County Council considers initial approval of placing smoking ban on Nov. 3 ballot

Concord resident Dan Logger opposes a smoking ban in public places because he believes it would affect businesses operated by many of his friends. 'I'm against it,' he said Saturday. Also pictured is Schottzie's Bar and Grill bartender Lana Sugg. Bill Milligan photo

Concord resident Dan Logger opposes a smoking ban in public places because he believes it would affect businesses operated by many of his friends. ‘I’m against it,’ he said Saturday. Also pictured is Schottzie’s Bar and Grill bartender Lana Sugg. Bill Milligan photo

By EVAN YOUNG

Voters this November may decide the fate of public smoking in St. Louis County.

The County Council was scheduled to vote Tuesday, after press time, on initial approval of a bill that would put a proposition “to prohibit smoking in all enclosed public places” on the Nov. 3 ballot.

Fifth District Councilman Barbara Fraser, D-University City, introduced the bill at the July 21 council meeting.

Council members and other county officials still were hashing out the smoking ban’s provisions at press time Monday. County Counselor Patricia Redington said last week the council would have the final draft of the proposition by Tuesday’s meeting.

The council must approve the bill by Aug. 25 for the referendum to show up on the November ballot. It takes at least four votes for a bill to win final council approval.

Fraser’s bill is the third attempt by a councilman in recent years to get the ball rolling for a comprehensive, countywide smoking ban. Her predecessor in the 5th District seat, Republican Kurt Odenwald, sponsored unsuccessful smoking-ban legislation in 2005 and 2006. Had they passed, those ordinances would have established countywide bans without a public vote.

Smoking already is prohibited in county-controlled buildings, the result of an ordinance passed in 1995.

County seat Clayton, home to several of those buildings, passed its own citywide smoking ban earlier this month. That ordinance, scheduled to take effect next July, bans smoking in all enclosed public places except for private residences, clubs that require paid membership, outdoor dining areas, stores that mostly sell tobacco products and a limited percentage of city hotel rooms.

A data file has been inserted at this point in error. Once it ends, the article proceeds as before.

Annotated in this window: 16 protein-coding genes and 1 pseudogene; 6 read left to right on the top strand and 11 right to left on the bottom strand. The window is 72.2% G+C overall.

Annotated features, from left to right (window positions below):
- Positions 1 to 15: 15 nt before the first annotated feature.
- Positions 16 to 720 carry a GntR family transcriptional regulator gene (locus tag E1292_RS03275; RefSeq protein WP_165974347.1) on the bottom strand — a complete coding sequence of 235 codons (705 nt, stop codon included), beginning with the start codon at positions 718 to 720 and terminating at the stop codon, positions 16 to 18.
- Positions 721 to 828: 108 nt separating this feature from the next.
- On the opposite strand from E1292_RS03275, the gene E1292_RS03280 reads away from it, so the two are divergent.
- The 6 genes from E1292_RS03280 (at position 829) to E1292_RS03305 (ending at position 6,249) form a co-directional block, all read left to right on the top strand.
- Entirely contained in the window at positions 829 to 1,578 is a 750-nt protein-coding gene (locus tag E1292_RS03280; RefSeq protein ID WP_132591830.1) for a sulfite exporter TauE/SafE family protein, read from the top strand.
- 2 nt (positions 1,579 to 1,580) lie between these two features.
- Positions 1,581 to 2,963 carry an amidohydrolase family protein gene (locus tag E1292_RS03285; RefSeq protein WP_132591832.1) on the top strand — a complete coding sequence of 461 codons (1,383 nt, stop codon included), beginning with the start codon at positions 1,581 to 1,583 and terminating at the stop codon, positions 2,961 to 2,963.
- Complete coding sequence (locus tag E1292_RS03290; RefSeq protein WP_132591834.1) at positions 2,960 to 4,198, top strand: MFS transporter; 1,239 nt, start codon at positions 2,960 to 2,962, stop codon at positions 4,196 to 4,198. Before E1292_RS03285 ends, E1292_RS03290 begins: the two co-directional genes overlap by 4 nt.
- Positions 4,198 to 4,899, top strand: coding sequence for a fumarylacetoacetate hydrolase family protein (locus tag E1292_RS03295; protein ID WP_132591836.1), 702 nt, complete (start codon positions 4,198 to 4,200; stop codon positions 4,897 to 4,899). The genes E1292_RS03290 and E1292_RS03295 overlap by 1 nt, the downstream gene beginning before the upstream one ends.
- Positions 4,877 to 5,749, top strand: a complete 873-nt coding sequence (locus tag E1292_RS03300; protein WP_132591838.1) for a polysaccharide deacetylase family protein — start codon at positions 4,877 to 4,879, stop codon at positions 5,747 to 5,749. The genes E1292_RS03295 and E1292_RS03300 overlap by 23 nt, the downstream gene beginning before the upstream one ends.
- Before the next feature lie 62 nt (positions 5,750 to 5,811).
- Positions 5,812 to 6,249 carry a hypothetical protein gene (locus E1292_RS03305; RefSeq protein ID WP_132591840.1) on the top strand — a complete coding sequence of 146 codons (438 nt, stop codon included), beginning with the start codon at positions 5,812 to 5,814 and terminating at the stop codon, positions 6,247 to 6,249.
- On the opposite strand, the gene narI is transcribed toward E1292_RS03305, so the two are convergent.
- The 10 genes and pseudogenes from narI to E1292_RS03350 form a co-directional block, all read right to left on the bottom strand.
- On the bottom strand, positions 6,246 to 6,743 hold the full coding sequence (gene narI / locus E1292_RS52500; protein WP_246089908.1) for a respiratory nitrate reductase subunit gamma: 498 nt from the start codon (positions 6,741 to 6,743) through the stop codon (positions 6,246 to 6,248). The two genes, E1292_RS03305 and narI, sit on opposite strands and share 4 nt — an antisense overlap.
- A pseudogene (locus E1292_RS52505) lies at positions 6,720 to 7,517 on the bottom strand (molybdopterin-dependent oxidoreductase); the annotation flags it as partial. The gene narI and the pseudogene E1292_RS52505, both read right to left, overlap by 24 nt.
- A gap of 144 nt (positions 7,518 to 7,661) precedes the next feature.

Besides Clayton, Ballwin is the only other city in the county with a public smoking ban. Kirkwood could be next if residents approve a referendum this November. Other cities seem to support the countywide ban. In January, the council received communication from the mayors of Olivette, Creve Coeur, University City, Overland and pre-smoking ban Clayton in support of such a measure.

A possible public smoking ban in St. Louis city is contingent upon the passage of one in the county.

County Executive Charlie Dooley, who was absent from last week’s meeting, has said he prefers a statewide public smoking ban to a county ordinance.

Sixth District Councilman Steve Stenger, D-south county, told the Call Friday he would wait until he saw the final draft of the measure before taking an official position on the smoking ban. However, he said because the issue would go for a public vote, it would be difficult for him to oppose “the will of the people.”

“If we can get an acceptable bill together that allows for enough exemptions (to the smoking ban), I would vote for it,” Stenger said. “But it has to have certain exemptions …”

One of those would be “traditional bars,” where people would go solely to drink, he said.

Stenger said the smoking ban, like any piece of legislation, would be the “result of compromise from multiple interests.”

“Every district is different,” he said. “I try to gauge the pulse of the people in my district, and I think what’s probably most important to my district is that they get a say in it … I’d like to hear what the people think about it. I think that, you know, we’re in a democracy — let the people vote.”